"Self-sufficiency" is an idea which has done more harm than good. On close conceptual examination it is flawed at the root. More importantly, it works badly in practice.
Anyone who has actually tried to live in total self-sufficiency - there must be now thousands in the recent wave that we (culpa!) helped inspire - knows the mind-numbing labor and loneliness and frustration and real marginless hazard that goes with the attempt. It is a kind of hysteria.
The trouble is that self-sufficiency looks good and tastes good and gets swallowed whole - clear down into one's premise structure, where it becomes a design guideline. When a problem comes up, we check the various solution alternatives against the criterion of whether this solution will help make us more self-sufficient. And each time we make a mistake.
Because: self-sufficiency is not to be had on any terms, ever. It is a charming woodsy extension of the fatal American mania for privacy. "I don't need you. I don't need anybody. II am self-sufficient."
It is a damned lie. There is no dissectable self. Ever since there were two organisms life has been a matter of co-evolution, life growing ever more richly on life. Any "self" is strictly a term of convenience for one's mildly discontinuous local set of body and mood considerations. Any "privacy" is a temporary incremental respite from the big dance. I cherish privacy, even live alone, so it's a bit of a jump to realize how unbasic it is.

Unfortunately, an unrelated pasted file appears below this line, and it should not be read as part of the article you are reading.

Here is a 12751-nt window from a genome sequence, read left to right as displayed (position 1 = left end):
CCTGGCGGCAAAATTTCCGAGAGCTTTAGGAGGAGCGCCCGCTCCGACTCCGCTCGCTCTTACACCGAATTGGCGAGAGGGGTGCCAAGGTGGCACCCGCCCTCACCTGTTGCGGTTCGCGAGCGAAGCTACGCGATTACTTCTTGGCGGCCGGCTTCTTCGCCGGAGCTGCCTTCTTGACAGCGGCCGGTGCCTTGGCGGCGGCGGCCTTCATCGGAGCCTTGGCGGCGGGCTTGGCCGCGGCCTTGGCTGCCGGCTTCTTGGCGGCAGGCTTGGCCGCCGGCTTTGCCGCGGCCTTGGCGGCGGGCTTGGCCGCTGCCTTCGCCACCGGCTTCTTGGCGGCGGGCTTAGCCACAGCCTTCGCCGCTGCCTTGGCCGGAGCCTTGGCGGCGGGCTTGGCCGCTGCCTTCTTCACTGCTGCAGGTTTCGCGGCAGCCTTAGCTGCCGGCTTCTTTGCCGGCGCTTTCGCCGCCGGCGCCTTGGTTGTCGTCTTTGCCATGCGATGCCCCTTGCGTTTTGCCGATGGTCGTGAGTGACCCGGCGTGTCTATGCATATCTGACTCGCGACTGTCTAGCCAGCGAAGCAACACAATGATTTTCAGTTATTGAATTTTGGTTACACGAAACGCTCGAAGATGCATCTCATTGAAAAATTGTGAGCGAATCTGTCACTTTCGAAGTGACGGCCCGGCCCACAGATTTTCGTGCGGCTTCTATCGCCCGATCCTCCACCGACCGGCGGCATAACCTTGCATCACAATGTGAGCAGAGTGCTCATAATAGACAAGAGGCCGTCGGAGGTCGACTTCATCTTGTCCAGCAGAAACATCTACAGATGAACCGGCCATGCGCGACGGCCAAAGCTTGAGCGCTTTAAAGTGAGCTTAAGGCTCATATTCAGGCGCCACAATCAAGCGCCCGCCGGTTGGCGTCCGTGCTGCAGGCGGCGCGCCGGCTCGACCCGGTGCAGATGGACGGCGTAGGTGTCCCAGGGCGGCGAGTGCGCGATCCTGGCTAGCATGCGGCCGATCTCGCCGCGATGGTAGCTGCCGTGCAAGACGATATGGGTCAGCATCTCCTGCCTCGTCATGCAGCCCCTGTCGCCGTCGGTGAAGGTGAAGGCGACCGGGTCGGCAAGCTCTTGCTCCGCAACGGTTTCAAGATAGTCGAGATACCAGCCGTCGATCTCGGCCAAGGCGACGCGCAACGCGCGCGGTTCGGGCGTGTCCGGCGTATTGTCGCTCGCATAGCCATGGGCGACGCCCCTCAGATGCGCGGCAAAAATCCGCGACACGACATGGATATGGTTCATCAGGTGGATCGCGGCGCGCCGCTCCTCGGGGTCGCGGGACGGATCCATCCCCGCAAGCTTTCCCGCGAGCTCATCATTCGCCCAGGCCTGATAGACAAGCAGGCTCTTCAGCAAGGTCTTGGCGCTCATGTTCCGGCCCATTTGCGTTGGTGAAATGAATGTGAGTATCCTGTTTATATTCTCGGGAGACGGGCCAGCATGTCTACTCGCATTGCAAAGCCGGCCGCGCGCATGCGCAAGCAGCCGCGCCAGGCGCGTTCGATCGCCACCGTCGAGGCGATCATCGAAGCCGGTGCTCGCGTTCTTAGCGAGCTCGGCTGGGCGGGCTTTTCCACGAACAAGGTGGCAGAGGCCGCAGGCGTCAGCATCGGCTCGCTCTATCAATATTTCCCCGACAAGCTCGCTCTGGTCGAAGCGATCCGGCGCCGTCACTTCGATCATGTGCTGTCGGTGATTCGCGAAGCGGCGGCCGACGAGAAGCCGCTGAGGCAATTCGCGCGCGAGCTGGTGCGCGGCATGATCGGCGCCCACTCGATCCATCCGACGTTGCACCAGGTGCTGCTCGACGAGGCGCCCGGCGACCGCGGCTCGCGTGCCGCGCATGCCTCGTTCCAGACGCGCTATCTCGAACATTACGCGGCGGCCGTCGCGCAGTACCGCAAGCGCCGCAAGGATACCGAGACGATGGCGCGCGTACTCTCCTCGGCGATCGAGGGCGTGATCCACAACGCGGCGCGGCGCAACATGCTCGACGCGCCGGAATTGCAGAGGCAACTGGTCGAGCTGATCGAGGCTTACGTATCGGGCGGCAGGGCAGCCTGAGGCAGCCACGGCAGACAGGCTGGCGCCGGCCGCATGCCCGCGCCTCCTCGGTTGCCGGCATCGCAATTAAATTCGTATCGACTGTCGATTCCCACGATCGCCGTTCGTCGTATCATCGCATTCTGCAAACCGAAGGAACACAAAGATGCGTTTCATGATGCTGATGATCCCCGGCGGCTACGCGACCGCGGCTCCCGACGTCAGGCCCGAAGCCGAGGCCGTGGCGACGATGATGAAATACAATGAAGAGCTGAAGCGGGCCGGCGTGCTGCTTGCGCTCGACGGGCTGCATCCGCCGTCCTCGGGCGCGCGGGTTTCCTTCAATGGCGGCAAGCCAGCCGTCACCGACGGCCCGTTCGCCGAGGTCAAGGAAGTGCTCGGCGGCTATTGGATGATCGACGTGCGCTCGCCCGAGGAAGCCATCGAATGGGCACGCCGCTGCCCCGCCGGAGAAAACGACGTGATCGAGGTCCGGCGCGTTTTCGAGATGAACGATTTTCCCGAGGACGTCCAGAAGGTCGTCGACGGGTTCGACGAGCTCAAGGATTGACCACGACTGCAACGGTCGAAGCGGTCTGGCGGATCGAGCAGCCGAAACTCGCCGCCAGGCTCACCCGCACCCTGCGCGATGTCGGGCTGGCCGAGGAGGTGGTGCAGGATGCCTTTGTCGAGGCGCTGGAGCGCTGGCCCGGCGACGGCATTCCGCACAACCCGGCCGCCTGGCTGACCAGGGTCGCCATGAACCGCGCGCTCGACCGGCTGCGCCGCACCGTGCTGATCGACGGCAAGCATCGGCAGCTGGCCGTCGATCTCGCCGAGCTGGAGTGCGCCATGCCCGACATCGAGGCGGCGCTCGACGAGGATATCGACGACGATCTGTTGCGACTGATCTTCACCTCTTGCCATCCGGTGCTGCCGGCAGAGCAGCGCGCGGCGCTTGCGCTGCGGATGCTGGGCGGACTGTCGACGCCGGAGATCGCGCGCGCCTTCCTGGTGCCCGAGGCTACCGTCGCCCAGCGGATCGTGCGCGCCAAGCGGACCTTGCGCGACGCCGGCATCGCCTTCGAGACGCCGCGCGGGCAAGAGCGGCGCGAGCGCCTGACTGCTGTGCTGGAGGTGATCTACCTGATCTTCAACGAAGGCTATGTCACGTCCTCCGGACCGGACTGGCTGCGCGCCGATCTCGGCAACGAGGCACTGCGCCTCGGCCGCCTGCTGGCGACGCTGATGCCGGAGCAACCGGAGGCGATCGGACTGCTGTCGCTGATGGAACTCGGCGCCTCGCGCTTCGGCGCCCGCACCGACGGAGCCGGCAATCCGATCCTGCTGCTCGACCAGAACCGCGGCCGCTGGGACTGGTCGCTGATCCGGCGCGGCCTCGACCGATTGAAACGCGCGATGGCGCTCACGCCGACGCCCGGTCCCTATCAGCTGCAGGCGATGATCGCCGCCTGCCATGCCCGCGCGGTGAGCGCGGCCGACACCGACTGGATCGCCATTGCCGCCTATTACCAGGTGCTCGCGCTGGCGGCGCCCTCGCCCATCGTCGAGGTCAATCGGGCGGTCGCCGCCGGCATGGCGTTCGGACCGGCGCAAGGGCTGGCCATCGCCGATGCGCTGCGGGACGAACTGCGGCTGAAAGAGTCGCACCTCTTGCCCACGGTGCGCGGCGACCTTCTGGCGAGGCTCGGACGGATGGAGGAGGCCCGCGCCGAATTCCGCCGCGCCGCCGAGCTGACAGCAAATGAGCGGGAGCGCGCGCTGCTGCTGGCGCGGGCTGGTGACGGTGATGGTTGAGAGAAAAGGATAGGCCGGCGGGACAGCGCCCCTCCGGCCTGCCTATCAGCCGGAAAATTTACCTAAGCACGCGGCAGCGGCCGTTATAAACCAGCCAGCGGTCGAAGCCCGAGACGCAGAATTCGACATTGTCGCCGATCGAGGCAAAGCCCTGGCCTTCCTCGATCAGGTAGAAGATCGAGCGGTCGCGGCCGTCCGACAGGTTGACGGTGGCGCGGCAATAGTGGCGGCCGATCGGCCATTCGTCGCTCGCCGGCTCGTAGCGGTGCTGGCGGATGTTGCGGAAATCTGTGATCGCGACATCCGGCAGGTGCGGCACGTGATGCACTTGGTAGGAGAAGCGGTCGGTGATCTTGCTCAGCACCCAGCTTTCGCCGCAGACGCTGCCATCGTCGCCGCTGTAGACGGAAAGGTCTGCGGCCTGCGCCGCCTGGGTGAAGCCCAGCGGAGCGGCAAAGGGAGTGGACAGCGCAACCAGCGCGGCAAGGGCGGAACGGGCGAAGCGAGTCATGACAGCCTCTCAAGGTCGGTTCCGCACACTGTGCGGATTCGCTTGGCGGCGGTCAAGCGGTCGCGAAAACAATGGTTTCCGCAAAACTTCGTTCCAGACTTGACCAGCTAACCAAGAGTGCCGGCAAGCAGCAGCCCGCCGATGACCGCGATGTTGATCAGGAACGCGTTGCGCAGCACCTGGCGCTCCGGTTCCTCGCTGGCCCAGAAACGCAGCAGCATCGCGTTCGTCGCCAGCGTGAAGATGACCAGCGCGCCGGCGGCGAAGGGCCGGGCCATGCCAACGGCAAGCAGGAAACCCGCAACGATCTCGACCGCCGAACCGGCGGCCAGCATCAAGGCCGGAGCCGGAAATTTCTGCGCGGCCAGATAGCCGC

Now our poor rich nation wants energy self-sufficiency - a deadly stupid chimera. We nations all are in total dependency on systems which have no respect for national boundaries - atmosphere, oceans, ocean life, biotic provinces and our daily Sun, without which nothing. Cultural flow, language, economic flow - this stuff slows up at national boundaries and probably should, but it never stops. To refute George Washington, "Life IS entangling alliances."
So, where does this come out for one's premise structure, design guidelines, and such? It would seem that the more fundamental statement is one of dependency. We can ask what kinds of dependency we prefer, but that's our only choice.
For example, is it preferable to be dependent on institutions we don't know, and which don't know us, or on people, other organisms, and natural forces that we do know? . . . local dependency.
I'm betting that abandonment of illusions of self-sufficiency will free us to accept and enjoy local dependency, by preference.
And since our world is increasingly cultural, and proportionally ever less physical, the meaning of 'local' is not geographic, at least not only.